LINUX Companion: The Essential Guide for Users and System Administrators by Mark F. KomarinskiLINUX Companion: The Essential Guide for Users and System Administrators by Mark F. Komarinski

LINUX Companion: The Essential Guide for Users and System Administrators

byMark F. Komarinski

Paperback | August 9, 1996

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A complete guide to Linux, the powerful UNIX variant that's freely available, and is becoming increasingly popular with programmers, software developers, and power users. The LINUX Companion explains Linux from beginning to end. Learn how it compares to DOS and Windows, how to install and use it, and how to set up and administer a Linux multi-user system. The book also explains how to configure devices to work with Linux, how to network a Linux system, and how to use Linux as an Internet client or server. Find out where you can get Linux at little or no charge, sources for Linux software, and online sites where you can get even more information about Linux. Programmers, software developers, and power users.

Title:LINUX Companion: The Essential Guide for Users and System AdministratorsFormat:PaperbackDimensions:208 pages, 9.25 × 7 × 0.44 inPublished:August 9, 1996Publisher:Pearson Education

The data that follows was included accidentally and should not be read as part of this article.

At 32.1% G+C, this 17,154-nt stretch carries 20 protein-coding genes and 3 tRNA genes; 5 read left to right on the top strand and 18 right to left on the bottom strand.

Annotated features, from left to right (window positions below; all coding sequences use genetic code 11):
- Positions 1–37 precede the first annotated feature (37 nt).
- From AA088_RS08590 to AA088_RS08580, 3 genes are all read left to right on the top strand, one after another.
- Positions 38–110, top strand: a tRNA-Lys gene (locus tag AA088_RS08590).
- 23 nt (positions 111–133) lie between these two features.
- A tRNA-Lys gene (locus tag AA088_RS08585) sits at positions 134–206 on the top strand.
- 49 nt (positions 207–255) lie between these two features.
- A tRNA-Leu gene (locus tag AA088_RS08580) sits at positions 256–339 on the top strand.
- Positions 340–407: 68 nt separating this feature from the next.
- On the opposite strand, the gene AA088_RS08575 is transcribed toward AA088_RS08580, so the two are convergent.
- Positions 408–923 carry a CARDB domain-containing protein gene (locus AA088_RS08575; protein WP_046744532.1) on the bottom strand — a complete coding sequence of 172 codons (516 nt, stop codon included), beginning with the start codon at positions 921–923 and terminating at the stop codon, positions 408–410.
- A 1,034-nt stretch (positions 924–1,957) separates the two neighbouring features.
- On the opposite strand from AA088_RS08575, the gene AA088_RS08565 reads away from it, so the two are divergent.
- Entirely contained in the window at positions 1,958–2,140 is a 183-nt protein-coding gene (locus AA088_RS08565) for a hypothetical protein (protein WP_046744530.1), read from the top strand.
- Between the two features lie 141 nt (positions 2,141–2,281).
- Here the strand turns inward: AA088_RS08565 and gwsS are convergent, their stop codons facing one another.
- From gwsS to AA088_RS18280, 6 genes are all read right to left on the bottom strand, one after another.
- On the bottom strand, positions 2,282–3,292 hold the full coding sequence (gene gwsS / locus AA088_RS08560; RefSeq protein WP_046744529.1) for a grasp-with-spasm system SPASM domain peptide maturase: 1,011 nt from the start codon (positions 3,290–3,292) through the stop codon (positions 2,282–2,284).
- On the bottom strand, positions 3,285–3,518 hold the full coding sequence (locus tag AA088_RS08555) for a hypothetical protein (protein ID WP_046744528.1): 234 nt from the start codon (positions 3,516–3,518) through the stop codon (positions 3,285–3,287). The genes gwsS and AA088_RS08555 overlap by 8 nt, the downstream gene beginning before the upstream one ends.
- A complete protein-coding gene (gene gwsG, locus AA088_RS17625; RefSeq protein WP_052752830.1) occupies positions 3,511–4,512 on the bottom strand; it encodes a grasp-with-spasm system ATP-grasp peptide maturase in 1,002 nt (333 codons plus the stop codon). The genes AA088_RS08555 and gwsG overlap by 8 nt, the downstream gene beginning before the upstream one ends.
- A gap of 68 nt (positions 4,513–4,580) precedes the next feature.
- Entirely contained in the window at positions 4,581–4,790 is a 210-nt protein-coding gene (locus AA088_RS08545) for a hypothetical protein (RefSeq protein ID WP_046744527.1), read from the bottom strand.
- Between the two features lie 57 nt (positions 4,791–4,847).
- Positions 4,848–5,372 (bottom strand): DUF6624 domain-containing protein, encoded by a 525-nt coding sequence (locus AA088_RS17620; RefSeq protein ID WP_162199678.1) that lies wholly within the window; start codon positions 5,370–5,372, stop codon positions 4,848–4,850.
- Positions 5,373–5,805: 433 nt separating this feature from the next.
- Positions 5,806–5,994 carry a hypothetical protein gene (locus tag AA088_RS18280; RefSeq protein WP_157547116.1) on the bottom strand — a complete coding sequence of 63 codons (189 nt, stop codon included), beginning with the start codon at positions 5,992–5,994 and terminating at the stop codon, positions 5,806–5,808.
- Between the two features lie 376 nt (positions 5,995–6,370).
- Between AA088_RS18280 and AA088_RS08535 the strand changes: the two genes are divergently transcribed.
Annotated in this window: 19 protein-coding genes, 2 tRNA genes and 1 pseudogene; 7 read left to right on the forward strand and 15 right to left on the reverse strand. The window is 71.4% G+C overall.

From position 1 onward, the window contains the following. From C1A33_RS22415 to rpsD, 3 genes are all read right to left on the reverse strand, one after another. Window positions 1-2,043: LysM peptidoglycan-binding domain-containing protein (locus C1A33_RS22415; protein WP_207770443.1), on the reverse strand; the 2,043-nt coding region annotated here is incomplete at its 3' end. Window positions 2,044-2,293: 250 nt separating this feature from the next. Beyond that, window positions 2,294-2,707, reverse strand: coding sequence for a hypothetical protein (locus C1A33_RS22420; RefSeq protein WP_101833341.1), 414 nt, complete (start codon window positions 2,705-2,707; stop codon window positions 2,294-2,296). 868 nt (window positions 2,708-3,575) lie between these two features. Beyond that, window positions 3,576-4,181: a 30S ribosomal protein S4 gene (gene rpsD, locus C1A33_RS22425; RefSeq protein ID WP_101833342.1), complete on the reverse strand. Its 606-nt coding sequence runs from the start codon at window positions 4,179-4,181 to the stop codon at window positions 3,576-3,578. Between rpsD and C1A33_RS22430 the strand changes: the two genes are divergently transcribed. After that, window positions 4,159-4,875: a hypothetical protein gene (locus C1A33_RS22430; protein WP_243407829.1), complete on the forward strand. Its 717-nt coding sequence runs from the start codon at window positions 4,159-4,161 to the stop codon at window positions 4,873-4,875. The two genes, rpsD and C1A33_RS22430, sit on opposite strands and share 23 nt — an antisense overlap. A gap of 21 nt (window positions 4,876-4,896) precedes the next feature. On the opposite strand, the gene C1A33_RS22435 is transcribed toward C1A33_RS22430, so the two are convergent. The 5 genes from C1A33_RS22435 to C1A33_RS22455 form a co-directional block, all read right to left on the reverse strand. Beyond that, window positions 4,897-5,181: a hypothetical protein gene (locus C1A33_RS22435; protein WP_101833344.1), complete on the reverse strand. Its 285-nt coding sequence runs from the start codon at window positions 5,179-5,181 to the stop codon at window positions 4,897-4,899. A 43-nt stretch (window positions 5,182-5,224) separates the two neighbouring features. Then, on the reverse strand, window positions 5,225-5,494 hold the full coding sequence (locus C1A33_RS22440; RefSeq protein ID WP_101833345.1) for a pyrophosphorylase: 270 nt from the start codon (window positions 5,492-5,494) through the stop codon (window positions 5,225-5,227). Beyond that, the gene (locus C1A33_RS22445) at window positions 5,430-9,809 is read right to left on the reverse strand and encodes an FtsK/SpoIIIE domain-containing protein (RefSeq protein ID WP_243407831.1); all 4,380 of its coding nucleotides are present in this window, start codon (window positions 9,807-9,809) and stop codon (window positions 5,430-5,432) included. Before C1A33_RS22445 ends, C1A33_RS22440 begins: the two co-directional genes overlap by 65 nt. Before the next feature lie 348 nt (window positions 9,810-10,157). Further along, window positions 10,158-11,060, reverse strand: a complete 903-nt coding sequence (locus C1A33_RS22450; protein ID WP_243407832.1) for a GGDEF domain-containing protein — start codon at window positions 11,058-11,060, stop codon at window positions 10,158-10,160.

The following ISBNs are associated with this title:

ISBN - 10:0132318385

ISBN - 13:9780132318389


Table of Contents


 1. What is Linux?

Linux History. Why Use Linux? Where to Get Linux. Linux Concepts versus DOS Concepts.

 2. DOS vs. Linux.

Processes. STDIN, STDOUT, and STDERR. Pipes and Redirection. Dynamically Linked Executables. Drive Structure. Directory Structure. Special Files. Compatibility with DOS, Windows, and OS/2. X-Windowing System. Networking.

 3. Using the System.

Logging In. Virtual Consoles. Creating Users. How to Get Help. How to Get Out. Using the System.

 4. The Linux Environment.

Redirects. Pipes. STDIN, STDOUT, STDERR, and Redirection. Job Control. Background Jobs and STDIN.

 5. The Multi-User System.

Kill and Signals. Finding Other Users on the System. Communicating with Other Users.

 6. User Programs.

Editing Files (vi, joe, emacs). How to Use vi Command. File Management (File Manager and DOS Commands). Format and MKFS. Man/Whatis and Help. Whatis Database. BC. File.

 7. Extra Programs.

GREP—General Regular Expression Parser. Find. PWD. Kill. Cron. Joe. Diff.

 8. What Happens When Linux Boots?

INIT. The Entries in INITTAB. RC Files. Getty.

 9. Fun with Shells.

Environment Variables. Using the Shell. Shell Functions.

10. Handling Devices.

Hard Drives. MKFS. FSCK—File System Check. Mount. The Linux Loader (LILO).

11. Development Tools.

C Compiler—gcc and g++. PERL—Practical Extraction and Reporting Language. TCL/TK.

12. System Administrator.

Security. File Ownership. Syslog. Netiquette. Recompiling a Kernel.

13. Handling Users.

Configuring Logins. Deleting Accounts.

14. Printer and Other Device Support.

Serial Printers. Modifying Parallel Printer Support. Modems and Multiport Cards. External Terminal. Sound Cards.

15. Networking.


16. The X-Window System.

Window Manager. User Programs. X Resources. X Applications. Compiling X Applications.

Appendix A. Additional Linux Resources.

Appendix B. Commercial Linux Packages.


From Our Editors

Linux is a flavor of UNIX that is freely available and becoming very popular with programmers, power users and software developers. This basic guide to using and administering Linux offers DOS and Windows a helping hand in getting started.